Children do not always like to be disciplined, and they can sometimes throw a fit if you try. It’s not easy being a true shepherd trying to guide the flock into the pastures where they will find peace and health. Many parents, for instance, just bribe their children with giving them what they want in order to get them to stay quiet and behave. Some parents allow their children to get away with all sorts of things, and even criticize others for trying to provide correction and discipline. In other words, sometimes the ones who are supposed to be the shepherds, can become allies of the wolf because they are neglecting the true good of their flock, allowing the flock to follow a pathway of wrongdoing and not acting to correct it because it is too much work.
It is not easy being a good shepherd, and Jesus knows that. But he gives the model to follow, and the strength to carry it out. What are some of the qualities of the Good Shepherd? Jesus was gentle and compassionate by nature; he was patient with the weak and merciful with the sinner who was trying. He ministered to the sheep who were injured and spent long hours instructing the ignorant.
But the other side of being a good shepherd is also important: Jesus was uncompromising with the stubborn, malicious, and hard-hearted. Remember how he spoke to the Pharisees and Scribes, calling them “hypocrites, blind guides, white-washed tombs full of dead men’s bones”? Remember how he told them they were not doing good, making their converts twice as fit for hell as they were?
Being a good shepherd, yes, means being gentle and compassionate. But it also means being tough and resolute with those blinded by pride and malice, and whose soul is in great danger. Above all, being a good shepherd means you are going to be politically incorrect, as Jesus was.
The worst thing in the church is when leaders are afraid to say it like it is; who worry about what people will think or who they might offend, or what difficulties the truth will cause. The worst thing in the Church is leaders who act simply as hired hands, avoiding the situations where they will have to put out their neck.
It is difficult being a true shepherd in the Church, and we need to pray for the bishops and priests, because there are tremendous pressures they face. Many bishops and priests prefer to work as hired hands: managers and administrators who want to keep everybody happy, keep peace at all costs, don’t rock the boat, never say the difficult but necessary truths that that will expose you to being maligned, hated, or crucified. (They never sued Jesus, but that was only because he didn’t have any money: they certainly did all the other things to him).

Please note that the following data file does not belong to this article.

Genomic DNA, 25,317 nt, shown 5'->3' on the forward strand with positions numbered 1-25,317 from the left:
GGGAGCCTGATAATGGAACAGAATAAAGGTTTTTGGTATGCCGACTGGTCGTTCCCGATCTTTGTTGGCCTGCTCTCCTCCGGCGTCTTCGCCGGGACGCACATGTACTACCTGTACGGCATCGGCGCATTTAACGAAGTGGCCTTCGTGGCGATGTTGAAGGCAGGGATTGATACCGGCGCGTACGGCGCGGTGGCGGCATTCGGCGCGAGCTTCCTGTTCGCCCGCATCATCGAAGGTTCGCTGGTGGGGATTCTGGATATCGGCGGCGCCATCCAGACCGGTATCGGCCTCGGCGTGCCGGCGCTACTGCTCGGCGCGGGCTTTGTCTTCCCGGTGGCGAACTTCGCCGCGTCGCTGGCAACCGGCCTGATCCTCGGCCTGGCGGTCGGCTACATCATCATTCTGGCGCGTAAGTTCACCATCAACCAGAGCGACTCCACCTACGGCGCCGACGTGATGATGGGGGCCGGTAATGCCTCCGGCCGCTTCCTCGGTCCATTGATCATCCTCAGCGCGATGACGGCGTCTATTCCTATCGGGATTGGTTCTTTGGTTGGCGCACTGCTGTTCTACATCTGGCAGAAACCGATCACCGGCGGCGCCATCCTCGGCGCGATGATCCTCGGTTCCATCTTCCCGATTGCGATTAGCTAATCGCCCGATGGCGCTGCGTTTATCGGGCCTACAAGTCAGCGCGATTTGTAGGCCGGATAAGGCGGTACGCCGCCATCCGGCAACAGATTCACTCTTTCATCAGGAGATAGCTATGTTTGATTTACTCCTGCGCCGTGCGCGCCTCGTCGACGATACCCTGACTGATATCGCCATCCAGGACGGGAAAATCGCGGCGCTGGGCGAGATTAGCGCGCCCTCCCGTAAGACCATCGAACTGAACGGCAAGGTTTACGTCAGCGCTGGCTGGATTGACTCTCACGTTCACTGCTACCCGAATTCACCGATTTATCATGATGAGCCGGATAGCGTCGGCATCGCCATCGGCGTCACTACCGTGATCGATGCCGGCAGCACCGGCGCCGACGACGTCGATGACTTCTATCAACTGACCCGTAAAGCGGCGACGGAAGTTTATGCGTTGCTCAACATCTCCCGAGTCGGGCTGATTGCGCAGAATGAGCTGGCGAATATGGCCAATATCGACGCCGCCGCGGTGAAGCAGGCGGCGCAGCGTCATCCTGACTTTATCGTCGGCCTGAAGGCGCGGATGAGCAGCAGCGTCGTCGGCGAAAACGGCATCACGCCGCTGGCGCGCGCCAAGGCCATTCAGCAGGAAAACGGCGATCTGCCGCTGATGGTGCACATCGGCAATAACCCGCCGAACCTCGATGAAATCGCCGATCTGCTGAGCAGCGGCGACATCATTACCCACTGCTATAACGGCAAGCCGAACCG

How many bishops and priests live in fear of what the wolf will do to them, and as a result they act only to placate and bribe the wolf? Anything, rather than look bad; anything, rather than incur the wrath of the media; anything, rather than make people unhappy or uncomfortable even if it is for their own good.
The wolf our shepherds face today is the same ancient enemy. Today the Devil continues to scatter and destroy the Church through the secularism of society: through a president and politicians who legalize the slaughter of unborn children; through a public educational system that indoctrinates youth in atheism, relativism, and moral indifference; through a media that glamorizes evil and promotes indecency; through a commercialism that puts greed ahead of God; through a philosophy of individualism that undermines authority and religion. And worst of all, through the disunity and scandal that happens within the Church (for instance, when a Catholic University such as Notre Dame invites and honors the wolf instead of the shepherd).
Bishops, priests, and parents face great challenges as they seek to protect their flock from the harmful influences around them. The true shepherd lays down his life for his sheep, and does not run when he sees the wolf coming. He may not even be strong enough to overcome the wolf and get torn to shreds, but the good shepherd knows he has no choice: his life is bound up with the flock, for better or for worse. He must lead, no matter the personal cost. And yet he serves freely and in this way receives his reward: “This is why the Father loves me, because I lay down my life freely.” May the Good Shepherd help us to follow his example.